Glenice Whitting is the master of character studies. I’ve read both of her novels now (the latest being Something Missing, the first being Pickle to Pie) and if there’s one thing she surpasses almost all other writers in, it’s unravelling the intricacies of people living ordinary lives.
In Something Missing, the two main characters living ordinary lives are Diane and Maggie. Diane is Australian, a hairdresser, has a daughter from her first marriage, is onto her second marriage and is travelling in outback Australia with her family. Maggie is American, an unacknowledged research assistant to her academic husband, mother to two grown daughters and thirty years older than Diane. When they cross paths on their travels in the 1970s and exchange addresses, it’s the start of a decades-long pen pal friendship.
It gets off to a rocky start. Diane is enthusiastic but uneducated and when Maggie returns her first letter full of red pen corrections, she’s a little miffed. But she’s big enough to move past it and is eventually inspired to better herself by enrolling to study at university. We follow Diane through a mostly forward progression as she gains her bachelor’s degree, writes short stories, wins a competition for an unpublished manuscript before finally graduating with a PhD in writing and publishing her first book in her sixties.
At the same time, we go back into Maggie’s past to see how she became who she is, going from a family who value education above almost everything to a student who drops out of college in order to marry, indulging in drinking too much and suffering from occasional domestic abuse (physical and emotional) until her husband’s death finally allows her to focus on herself. But is it too late for both of them?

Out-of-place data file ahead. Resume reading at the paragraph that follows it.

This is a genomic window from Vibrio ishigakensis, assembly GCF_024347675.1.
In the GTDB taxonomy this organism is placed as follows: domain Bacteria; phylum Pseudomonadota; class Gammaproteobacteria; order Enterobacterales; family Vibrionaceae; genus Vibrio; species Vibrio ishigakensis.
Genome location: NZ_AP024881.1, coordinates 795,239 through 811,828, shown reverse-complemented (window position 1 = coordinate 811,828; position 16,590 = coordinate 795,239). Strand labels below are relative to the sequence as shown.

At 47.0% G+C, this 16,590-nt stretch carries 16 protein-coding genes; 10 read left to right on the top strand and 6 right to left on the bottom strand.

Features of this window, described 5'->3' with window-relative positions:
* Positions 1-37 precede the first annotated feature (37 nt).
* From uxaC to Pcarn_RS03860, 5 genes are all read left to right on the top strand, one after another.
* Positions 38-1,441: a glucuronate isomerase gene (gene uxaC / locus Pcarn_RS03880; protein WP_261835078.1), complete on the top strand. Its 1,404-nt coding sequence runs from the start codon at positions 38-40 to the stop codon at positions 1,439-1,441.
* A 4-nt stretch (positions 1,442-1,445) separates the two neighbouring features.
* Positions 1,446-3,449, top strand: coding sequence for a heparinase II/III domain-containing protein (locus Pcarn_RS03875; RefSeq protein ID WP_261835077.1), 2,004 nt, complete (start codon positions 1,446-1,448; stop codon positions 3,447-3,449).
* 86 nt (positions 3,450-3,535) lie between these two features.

The book is more than just a tad semi-autobiographical and I know this because I know Glenice. We studied together back in the late 1990s when she was beginning the writing journey that Diane mirrors almost identically. And Glenice has acknowledged in interviews that she herself had and was inspired by her thirty-five year plus pen pal relationship with an American poet in real life. It makes it a little difficult to critique the lack of plot when it is someone’s life. So perhaps I’ll just leave it this: there isn’t much of a plot but then again it’s not that kind of book.
The writing, though, is beautiful and the descriptions scattered throughout are perfect (for lack of a better word). When she describes the lacy patterns the incoming tide makes on the beach at Australia’s Phillip Island, it made me think, “That’s so spot on.” Having been there and seen it and knowing what she was talking about, it was a perfect description. And as someone who generally starts to skip chunks of descriptive text in books where I feel there’s too much, I was never tempted to do that in Something Missing.
I read an interview that said Glenice reworked the original manuscript from literary fiction to more resemble popular fiction in order to get it published but I feel it would have worked even better as literary fiction. Perhaps her publisher didn’t really do her any favours. Because the book is also in desperate need of a thorough edit – it’s full of bad grammar, poor punctuation, misspellings, a huge number of typos and italics that run on for paragraphs longer than they should have. Some of the letters are out of chronological order when all the previous ones have been arranged by date and at one point a character mentions having a computer with Windows 7 nine years before it was released by Microsoft. It’s all quite distracting, especially since the Maggie character is constantly lecturing Diane on the importance of proper English. Since her lectures suffer from the problems she is lecturing about, it really undermines her.
Still there’s much to like about this book and it’s the sort of thing that both English Literature classes and book clubs can have an absolute field day with.
First published on Goodreads 29 March 2017